As a holistic psychiatrist, I am quite familiar with vitamin D deficiency. I check a vitamin D blood level on every single patient as part of their initial evaluation as there is evidence that low vitamin levels are linked to depression. In my experience, around 90% of patients have some level of vitamin D deficiency, and at least 50% of them are severely deficient. You can obtain Vitamin D from your diet, as well as from sunlight (when your skin is exposed to sunlight, it makes vitamin D from cholesterol). However, studies have shown that most individuals do not consume enough vitamin D, and vitamin D deficiency is a worldwide problem. Vitamin D deficiency has now been linked to breast cancer, colon cancer, prostate cancer, heart disease, weight gain, and other issues.
In addition, vitamin D acts as an immune system modulator, reducing inflammatory cytokines and increasing the “oxidative burst” potential of macrophages. It also stimulates molecules inside of neutrophils, monocytes, natural killer cells, and in the lining of the lung, where they help fight infections.
In 2017, the BMJ released a systematic review and meta-analysis using data from 25 randomized controlled trials. Researchers evaluated the incidence of acute respiratory infection and found that vitamin D supplementation is safe and that it protects against acute respiratory tract infection.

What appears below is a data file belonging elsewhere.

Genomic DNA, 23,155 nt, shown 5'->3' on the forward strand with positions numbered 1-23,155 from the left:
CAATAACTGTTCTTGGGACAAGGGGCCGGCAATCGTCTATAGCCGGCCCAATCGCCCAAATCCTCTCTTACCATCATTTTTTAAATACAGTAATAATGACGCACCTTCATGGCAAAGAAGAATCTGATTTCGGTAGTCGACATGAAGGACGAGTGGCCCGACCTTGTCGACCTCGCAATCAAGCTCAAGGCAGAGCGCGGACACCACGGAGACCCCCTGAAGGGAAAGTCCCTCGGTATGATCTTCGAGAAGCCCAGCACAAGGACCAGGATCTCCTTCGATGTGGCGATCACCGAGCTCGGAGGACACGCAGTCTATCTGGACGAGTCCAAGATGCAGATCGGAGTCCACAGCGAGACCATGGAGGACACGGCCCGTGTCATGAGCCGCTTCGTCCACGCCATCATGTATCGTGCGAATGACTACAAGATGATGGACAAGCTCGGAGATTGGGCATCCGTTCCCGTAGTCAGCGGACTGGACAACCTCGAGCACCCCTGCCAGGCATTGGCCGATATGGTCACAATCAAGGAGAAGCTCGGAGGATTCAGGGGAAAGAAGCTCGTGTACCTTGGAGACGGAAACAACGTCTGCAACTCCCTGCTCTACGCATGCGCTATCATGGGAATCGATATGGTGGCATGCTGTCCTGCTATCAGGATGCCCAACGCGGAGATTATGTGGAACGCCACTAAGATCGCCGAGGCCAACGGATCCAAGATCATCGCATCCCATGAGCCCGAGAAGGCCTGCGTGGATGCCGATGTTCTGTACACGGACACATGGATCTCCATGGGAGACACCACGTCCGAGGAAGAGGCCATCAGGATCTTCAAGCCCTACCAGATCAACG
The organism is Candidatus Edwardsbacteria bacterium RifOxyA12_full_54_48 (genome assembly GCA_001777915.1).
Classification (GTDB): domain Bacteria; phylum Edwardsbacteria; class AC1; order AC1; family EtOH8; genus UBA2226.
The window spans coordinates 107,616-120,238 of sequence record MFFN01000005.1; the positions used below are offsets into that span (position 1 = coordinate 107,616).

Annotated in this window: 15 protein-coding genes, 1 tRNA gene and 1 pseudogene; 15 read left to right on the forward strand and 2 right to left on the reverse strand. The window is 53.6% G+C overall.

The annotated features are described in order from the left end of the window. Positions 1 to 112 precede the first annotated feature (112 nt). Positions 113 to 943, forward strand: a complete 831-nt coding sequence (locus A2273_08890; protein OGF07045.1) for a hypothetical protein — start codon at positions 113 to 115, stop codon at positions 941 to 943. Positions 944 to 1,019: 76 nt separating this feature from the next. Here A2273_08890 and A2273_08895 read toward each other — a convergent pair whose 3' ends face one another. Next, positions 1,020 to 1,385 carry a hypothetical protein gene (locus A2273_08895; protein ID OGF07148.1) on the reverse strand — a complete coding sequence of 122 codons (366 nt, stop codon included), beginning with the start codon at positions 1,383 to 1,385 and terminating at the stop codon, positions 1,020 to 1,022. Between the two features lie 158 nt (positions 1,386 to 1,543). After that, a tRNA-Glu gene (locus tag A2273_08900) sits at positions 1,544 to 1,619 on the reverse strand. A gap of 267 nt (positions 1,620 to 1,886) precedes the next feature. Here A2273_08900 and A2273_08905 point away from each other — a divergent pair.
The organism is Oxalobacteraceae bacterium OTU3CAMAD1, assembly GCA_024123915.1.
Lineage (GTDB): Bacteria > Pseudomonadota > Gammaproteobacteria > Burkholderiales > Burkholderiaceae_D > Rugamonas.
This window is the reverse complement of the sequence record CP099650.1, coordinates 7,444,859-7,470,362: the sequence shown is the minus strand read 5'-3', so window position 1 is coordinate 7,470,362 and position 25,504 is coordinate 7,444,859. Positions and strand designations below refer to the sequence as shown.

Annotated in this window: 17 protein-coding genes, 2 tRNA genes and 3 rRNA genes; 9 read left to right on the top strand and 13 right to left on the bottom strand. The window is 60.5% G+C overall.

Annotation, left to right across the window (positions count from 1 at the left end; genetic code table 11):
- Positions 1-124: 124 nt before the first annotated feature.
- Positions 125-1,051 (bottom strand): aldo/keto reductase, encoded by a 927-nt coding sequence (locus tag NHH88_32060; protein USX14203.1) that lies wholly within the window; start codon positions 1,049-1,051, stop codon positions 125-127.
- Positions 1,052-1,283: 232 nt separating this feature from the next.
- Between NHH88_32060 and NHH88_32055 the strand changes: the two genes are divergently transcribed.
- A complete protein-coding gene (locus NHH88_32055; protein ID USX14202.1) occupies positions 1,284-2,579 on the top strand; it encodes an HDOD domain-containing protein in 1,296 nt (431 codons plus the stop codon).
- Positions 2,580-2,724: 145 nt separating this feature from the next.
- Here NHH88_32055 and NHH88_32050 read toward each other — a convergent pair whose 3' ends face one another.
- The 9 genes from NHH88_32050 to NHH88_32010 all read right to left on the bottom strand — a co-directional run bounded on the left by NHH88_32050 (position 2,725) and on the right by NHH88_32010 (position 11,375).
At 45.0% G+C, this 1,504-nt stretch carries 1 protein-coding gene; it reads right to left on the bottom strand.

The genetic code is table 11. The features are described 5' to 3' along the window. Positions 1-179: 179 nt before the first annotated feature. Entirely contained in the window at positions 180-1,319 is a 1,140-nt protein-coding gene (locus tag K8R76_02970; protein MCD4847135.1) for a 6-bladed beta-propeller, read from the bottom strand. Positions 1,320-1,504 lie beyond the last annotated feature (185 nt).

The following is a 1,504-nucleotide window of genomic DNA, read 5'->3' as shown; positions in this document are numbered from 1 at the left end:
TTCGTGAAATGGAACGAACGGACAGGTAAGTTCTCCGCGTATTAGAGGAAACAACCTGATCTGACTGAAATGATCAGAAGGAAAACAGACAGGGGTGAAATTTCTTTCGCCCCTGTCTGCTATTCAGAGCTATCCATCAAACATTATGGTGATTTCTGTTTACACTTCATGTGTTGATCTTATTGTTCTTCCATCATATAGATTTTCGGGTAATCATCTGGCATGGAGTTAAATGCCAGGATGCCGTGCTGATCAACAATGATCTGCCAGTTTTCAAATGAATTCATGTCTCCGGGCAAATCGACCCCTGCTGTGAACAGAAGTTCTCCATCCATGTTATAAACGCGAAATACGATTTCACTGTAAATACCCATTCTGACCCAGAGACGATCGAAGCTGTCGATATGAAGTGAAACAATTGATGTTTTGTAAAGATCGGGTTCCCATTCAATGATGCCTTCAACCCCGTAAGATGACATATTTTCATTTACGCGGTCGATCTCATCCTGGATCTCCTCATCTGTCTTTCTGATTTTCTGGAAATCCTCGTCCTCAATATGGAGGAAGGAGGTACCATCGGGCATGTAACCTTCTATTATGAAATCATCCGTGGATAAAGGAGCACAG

Now, a review article recently published provides evidence that Vitamin D supplementation could reduce risk of influenza and COVID-19 infections and death and recommends that people at risk of influenza and/or COVID-19 consider taking supplemental vitamin D.
I believe this is a wise recommendation, with a fairly high potential benefit and low risk. Normally, I would recommend obtaining a blood level before starting supplementation, but given that this is not an option currently for most people, it is generally safe to start taking 5,000 IU of vitamin D daily and then have your levels checked when possible (but you should always discuss this with your healthcare provider).
While increasing your vitamin D level is likely a helpful way to defend your body against influenza and COVID-10 infection, please remember that the MOST effective ways continue to be social distancing and hand washing! In addition, eating a healthy diet with plenty of fresh fruits and vegetables, getting your daily exercise and sleeping at least 7 hours every night are the best ways to support your immune system health!